10:52 Field a neighbour’s offer to share mulch. 11 year old asks to search for snails since the rain is coming. (He’s finished his journaling, poetry memorization (Stopping by the Woods on a Snowy Evening by Robert Frost), and his writing poetry project. He also did his math: adding and subtraction mixed fractions.)
11:00 14 yo wakes in stupor, shocked what time it is. I prep her breakfast. (She’s not allowed in the kitchen.)
11:45 The 14 year old brings the 11 yo an umbrella in the pouring rain. No 11 yo is found and no snails are found either. I rinse and rerinse a sink full of dirty socks, then I do the same for my son’s bathtub filled with dirty clothes (the washing machine stopped working the day before we were quarantined).
And this is only lunchtime!
12:25 14 year old not up to studies, and asks if she can watch documentaries in bed. Yup.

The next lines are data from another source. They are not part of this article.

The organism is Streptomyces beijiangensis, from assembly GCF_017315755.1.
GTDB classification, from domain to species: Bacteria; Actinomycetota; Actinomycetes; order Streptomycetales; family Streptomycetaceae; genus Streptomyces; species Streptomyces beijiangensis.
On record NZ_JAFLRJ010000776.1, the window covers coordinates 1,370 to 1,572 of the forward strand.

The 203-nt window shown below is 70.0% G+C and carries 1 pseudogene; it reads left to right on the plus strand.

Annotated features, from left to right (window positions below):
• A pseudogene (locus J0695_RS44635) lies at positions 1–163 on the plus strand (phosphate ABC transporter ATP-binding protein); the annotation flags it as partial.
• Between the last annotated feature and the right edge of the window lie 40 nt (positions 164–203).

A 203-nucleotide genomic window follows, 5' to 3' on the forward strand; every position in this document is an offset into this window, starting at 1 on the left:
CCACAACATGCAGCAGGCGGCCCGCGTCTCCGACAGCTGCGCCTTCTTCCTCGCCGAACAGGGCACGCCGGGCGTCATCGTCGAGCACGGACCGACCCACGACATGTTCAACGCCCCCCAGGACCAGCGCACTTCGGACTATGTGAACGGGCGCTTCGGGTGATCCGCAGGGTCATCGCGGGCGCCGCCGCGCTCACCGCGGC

1:04 Leftover lasagne soup for lunch then the power went out just as I’d asked my 11 yo to make a fire in the fireplace. Sitting with ginger snaps and lukewarm tea and our afternoon reading: A Wrinkle in Time for the 11 yo, Agatha Christie murder mystery for the 17 yo (after she walks the dog), and documentaries on the 14 yo’s bed (cause she’s got a cellular phone and is also sick). I read recipes on cheddar pretzels, cinnamon raisin bread, and seedy bread.
1:19 Fourteen year old sits outside with biology textbook to finish reading and prepping for exam on Saturday.
2:08 I write a message to my goddaughter as she is getting married in an intimate ceremony in Chicago next week). Something old, something new, something borrowed (hopefully not the virus), something blue.
Hey mom, is it dinnertime yet?
2:10 Electricity returns. I feel sick. 17 yo watches documentaries. (It’s that blue moon in June, or April, where we all feel the cold rain in our bones and a change in routine is necessary. We almost NEVER watch documentaries during the day.)
2:26 Still not feeling great, so I putter outside. Violet and I do another garden walkthrough, change the chickens water, check for eggs, pin the tomato cages into their garden spot, pull out wood for the fruit orchard gate. Paint chicken princess names: Lady Di, Sarah & Duchess of York.